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"The government are" instead of "the government is"

(16 Posts)
Greythorne Mon 03-Jan-11 22:19:28

Technically, I know it should be the government is / the staff is / the family is and NOT the government are / the staff are etc.

But as it is commonly accepted to say "are", would this be considered a mistake?

I know this problem is UK-specific and in the US, for example, it is usual to go with "is".

prism Mon 03-Jan-11 22:38:27

You can do either. "the government" is both a single item and a group of people, so it really depends on the context as to which you might choose. If you are simply saying what the government is doing without referring to any of the members of it, you would probably use "is", but if you are in the middle of talking about individual members of the government you'd probably use "are", as it would by then be odd to have drawn this picture of the government asa group of individuals and then refer to them with an 'is".

IMHO.

VictorianIce Tue 04-Jan-11 19:54:57

This is one of my pet annoyances. It's always done with football teams, for example. "Jimchester United ARE winning this thrilling match."

They are collective nouns, which are singular, so should have the singular verb form. However logic appears to be winning over grammar in this case, so I have to bite my tongue and try gracefully to let it wash over me.

hatwoman Tue 04-Jan-11 20:04:41

I hate the use of are with SINGULAR collective nouns. It is wrong - even if you've just been talking about individual members of government. I have noticed the bbc doing it increasingly and it bugs the hell out of me. and I can't agree that logic is winning. there is nothing logical about "the government are" - logic tells you that it's "the government is".

VictorianIce Tue 04-Jan-11 20:21:05

Sorry - that should have been "logic" in inverted commas. Personally, I agree with you.

prism Tue 04-Jan-11 21:10:03

Yes but you wouldn't say "the staff is on holiday" so I think you have to accept the possibility that sometimes "the government are" is actually the right thing to say.

Actually I don't know why I'm labouring this point- I completely agree that the vast majority of the time it should be "the government is" and it irritates me just as much as you when I hear it done wrong on the news. I just like to be pedantic about my pedantry.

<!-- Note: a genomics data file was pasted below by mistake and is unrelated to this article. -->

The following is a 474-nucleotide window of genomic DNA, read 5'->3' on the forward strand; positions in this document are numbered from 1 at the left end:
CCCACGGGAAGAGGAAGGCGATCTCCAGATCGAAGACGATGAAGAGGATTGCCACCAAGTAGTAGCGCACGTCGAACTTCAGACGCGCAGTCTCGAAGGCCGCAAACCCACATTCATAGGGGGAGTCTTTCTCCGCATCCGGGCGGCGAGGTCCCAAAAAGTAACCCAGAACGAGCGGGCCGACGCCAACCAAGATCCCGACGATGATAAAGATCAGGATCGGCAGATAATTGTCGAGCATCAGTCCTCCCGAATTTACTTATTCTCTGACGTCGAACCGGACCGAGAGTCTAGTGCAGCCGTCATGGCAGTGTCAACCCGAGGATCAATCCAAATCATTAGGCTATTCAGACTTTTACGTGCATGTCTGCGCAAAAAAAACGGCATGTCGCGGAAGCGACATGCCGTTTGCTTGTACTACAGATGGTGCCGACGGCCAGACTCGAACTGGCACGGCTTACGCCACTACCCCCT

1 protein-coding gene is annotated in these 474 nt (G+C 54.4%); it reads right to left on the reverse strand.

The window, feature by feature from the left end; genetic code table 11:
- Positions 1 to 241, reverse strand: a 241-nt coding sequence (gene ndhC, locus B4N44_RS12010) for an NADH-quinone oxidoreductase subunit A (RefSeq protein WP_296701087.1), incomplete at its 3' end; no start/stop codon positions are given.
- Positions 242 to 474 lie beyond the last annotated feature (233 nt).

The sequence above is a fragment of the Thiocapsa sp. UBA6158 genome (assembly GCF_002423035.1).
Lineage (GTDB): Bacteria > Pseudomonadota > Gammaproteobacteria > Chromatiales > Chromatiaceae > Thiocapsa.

hatwoman Tue 04-Jan-11 21:19:59

smile at prism

hatwoman Tue 04-Jan-11 21:21:56

I also agree that some correct usage sounds clumsy - like you say "the staff is" doesn't sound good. but the best approach to that is to restructure/rethink your sentence so as to avoid the horrible choice between clumsy and incorrect.

prism Tue 04-Jan-11 21:26:01

Yes, and sometimes you have to modify your construction to allow for subsidiary clauses. You could say "The government is putting up tuition fees" but you couldn't then expand this to "The government, who are a bunch of tossers, is putting up tuition fees".

QED.

hatwoman Tue 04-Jan-11 21:43:25

grin you could, however, say "the government, which comprises a bunch of tossers, is putting up tuition fees

prism Tue 04-Jan-11 22:35:07

Yes, indeed, and of course then there's the question of whether strictly speaking the government is a bunch of tossers. A whole other ball game, and likely to open a can of worms.

Greythorne Tue 04-Jan-11 22:50:43

in the US, they say exactly that: "the staff is excellent"

nickelbabyjesus Sat 08-Jan-11 14:35:33

they are singular - people do it a lot with company names: you wouldn't say "The Company are", you say "the Company is" so why do you say "Boot's are" it makes no sense.

It is "The government is..." that as government is a body, not lots of people.

JaquesTouatte Fri 04-Feb-11 02:01:32

Prism is right to say that either version is acceptable. To this end, the BBC have adopted a policy of consistency about how they treat such matters. Or should that be, the BBC has adopted a policy of consistency about how it treats such matters?

onimolap Tue 08-Feb-11 18:39:14

There is a class of nouns which, though singular in form, can encompass a plural meaning. Even OED acknowledges this now. I tend to prefer singular (to match form); both ways are in use.

chateauferret Sat 02-Jul-11 16:58:56

I would always tend to the singular verb in these cases, but then we come to how we treat "the police". I think everyone I know would say "the police are". I never even thought about it until I was taught that in German this is "Die Polizei ist" (singular verb).

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